a while back, my 7742 had 20 some tasks waiting on memory, and that box has 128 gig. But with 124 threads of Rosetta, thats only one gig per task. I have one box right now (my other 7742) with one task waiting on memory.

I will have to see if its the 40 gig tasks...
 

StefanR5R

Diamond Member
Dec 10, 2016
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NFS@Home
Two new applications were added: "lasievee_small" and "lasievef_small". Actually, while they are new applications from the BOINC point of view, they use the existing executable files of lasievee and lasievef. Just the workunit space has been split off, in order to go with the times of ever growing numbers to be factored.

In total, there are now these applications which you can select in NFS@Home preferences:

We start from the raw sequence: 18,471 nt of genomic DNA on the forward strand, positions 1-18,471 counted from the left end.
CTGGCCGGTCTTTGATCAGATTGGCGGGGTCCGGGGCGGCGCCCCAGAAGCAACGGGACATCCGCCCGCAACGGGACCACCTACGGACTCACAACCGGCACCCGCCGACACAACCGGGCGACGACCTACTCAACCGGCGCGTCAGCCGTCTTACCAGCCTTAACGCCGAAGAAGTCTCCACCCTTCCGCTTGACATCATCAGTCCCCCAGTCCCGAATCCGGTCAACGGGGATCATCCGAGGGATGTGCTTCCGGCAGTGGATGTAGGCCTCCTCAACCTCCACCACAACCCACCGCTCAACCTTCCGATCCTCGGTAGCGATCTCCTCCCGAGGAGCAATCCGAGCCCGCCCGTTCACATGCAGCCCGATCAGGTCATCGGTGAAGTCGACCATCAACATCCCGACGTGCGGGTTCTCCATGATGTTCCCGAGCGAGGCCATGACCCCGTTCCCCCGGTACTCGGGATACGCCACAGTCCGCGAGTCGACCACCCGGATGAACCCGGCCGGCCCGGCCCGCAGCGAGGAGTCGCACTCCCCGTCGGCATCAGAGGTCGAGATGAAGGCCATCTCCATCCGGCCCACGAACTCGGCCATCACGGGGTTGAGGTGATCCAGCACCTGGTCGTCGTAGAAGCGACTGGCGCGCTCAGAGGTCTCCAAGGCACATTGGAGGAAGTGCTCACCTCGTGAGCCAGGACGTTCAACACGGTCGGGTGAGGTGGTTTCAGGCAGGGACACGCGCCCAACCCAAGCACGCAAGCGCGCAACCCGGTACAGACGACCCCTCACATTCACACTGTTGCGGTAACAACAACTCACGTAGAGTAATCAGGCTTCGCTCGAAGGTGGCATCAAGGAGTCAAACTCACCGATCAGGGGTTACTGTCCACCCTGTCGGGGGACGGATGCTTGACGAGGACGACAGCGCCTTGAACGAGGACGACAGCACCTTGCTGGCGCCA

• lasived (14e Lattice Sieve),
    very small numbers, uses less than 0.5 GB memory, work may be infrequently available
  • lasievee_small (15e Lattice Sieve for smaller numbers),
    small numbers, uses up to 0.8 GB memory
  • lasievee (15e Lattice Sieve),
    medium numbers, uses up to 1 GB memory
  • lasievef_small (16e Lattice Sieve for smaller numbers),
    large numbers, uses up to 1 GB memory
  • lasieve5f (16e Lattice Sieve V5),
    huge numbers, uses up to 1.25 GB memory
(forum thread with the announcement)
 

Markfw

CPU Moderator, VC&G Moderator, Elite Member
Super Moderator
May 16, 2002
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Come on Rosetta......seriously? 40 GB RAM for one task?

View attachment 29382

View attachment 29384